Beyond the hill


Two words: Free beer. On Friday afternoons, Magustos taps a free keg from 5 p.m. to 7 p.m., then invites locals like Terry McCune and Johnny Schleper (brother of Olympian Sarah) to rock the house with live music. Stop by after finishing the Minturn Mile with a marg at the Minturn Saloon. Both bars are on the north end of Main Street.


Jazz and big-band faithful, this is the place to be. Tony Gulizia mans the piano with drummer Brian Loftus from 3:30 p.m. to 6 p.m. every Thursday through Sunday. The duo’s take on Glen Miller pairs perfectly with finger foods and custom cocktails by Maya, the hotel’s in-house Mexican kitchen. Found at the base of Riverfront Express Gondola.


The Mexican joint’s popular “Taco Tuesdays” night is a mid-winter must for locals. And why not? It’s hard to go wrong when the day-long special ($1.50 beef or chicken hard tacos) is paired with free live music at 10 p.m. Found across U.S. Highway 6 from the Beaver Creek Bear Lot.


The après scene draws two distinct cultures: one comes for the party, the other just wants a laid-back place to relax with kids, and a beer or two. Maybe even complimentary slippers.

In a nod to this tradition, The Lodge at Vail — one of the oldest hotels in Vail Village — shows love for families at Cucina, the in-house restaurant known for a breakfast buffet and stellar après specials. It’s found just steps from the base of Gondola One, and the patio features a must for any kid-friendly hangout: a fire pit. From 2 p.m. to 6 p.m. daily, swing by for free (yep, free) apple cider and hot cocoa, along with live music Wednesday through Sunday beginning at 3 p.m. Stick around for dinner on Thursdays and kids eat free (yep, free again) with an adult entrée.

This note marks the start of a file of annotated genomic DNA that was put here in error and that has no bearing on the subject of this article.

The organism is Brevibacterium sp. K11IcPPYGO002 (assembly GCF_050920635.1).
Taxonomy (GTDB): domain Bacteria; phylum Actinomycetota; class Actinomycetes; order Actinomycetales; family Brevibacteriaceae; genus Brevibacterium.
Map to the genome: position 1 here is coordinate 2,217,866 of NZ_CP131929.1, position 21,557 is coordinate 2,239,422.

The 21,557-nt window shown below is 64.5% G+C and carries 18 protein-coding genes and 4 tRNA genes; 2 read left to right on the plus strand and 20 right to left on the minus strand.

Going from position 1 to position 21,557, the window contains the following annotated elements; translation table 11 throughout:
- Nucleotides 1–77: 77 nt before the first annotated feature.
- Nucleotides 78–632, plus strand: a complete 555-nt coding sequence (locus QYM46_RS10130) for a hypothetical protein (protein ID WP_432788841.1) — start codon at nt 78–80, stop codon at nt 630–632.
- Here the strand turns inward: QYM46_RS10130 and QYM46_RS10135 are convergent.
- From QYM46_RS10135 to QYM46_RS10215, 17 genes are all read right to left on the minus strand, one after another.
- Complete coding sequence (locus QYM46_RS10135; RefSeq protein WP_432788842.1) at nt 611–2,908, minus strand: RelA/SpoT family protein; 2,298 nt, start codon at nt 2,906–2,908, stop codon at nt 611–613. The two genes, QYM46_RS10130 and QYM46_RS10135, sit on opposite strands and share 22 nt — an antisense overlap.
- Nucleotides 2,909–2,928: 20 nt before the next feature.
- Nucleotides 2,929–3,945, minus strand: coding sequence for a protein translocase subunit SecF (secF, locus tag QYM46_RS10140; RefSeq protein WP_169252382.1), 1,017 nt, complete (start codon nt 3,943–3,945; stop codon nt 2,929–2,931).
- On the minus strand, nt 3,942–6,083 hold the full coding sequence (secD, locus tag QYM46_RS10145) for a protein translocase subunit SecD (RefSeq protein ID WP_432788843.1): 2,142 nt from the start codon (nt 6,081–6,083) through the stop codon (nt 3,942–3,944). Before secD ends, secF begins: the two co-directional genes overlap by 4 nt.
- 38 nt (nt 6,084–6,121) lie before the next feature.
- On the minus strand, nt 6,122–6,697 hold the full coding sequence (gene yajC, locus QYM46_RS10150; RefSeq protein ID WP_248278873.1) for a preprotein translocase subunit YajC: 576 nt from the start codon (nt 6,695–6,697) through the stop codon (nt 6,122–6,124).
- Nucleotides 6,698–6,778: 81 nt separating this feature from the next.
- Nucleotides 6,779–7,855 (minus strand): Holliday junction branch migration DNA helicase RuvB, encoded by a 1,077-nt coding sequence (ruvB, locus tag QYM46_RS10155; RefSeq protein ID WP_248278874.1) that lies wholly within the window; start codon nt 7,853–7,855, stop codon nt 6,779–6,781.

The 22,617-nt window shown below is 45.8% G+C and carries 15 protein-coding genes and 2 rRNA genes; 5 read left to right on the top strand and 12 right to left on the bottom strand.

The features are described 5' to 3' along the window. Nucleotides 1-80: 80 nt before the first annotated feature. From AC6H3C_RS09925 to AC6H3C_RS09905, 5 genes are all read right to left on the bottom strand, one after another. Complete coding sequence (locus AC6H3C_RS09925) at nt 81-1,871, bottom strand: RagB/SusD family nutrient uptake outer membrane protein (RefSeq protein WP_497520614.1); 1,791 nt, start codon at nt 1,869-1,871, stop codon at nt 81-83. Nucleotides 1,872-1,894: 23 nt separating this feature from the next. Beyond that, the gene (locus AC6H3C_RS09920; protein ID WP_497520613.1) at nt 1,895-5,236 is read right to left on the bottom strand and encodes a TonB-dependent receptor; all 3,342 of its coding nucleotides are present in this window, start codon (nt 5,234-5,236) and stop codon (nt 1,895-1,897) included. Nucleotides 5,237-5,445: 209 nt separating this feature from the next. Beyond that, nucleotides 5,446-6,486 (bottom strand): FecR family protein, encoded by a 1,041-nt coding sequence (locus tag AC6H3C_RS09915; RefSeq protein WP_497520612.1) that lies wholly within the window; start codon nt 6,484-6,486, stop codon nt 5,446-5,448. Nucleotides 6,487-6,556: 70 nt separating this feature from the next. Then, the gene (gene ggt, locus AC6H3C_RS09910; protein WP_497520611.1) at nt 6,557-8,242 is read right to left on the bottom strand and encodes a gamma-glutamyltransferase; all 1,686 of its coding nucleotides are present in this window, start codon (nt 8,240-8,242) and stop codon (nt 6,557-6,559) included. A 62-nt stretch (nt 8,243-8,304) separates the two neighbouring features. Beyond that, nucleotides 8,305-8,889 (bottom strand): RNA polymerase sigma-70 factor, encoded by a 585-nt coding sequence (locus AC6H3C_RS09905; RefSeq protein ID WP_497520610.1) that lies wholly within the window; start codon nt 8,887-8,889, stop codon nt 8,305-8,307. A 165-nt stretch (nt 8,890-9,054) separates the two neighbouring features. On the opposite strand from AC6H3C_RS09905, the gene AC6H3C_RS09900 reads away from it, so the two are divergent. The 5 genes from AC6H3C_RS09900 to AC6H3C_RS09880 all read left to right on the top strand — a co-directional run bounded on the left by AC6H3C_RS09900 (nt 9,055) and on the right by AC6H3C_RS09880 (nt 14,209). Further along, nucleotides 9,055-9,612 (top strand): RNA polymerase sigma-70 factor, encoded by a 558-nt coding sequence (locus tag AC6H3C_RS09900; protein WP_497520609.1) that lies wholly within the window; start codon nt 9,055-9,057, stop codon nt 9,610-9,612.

Over in Beaver Creek, the Park Hyatt’s slope-side restaurant 8100 treats kids much the same. There’s an outdoor fire pit with complimentary s’mores throughout the winter beginning at 3 p.m., along with occasional Korbel champagne tastings for big kids. The best part? The sprawling patio is found next door to the ski school — mom and dad can snag a table while the kiddos finish up.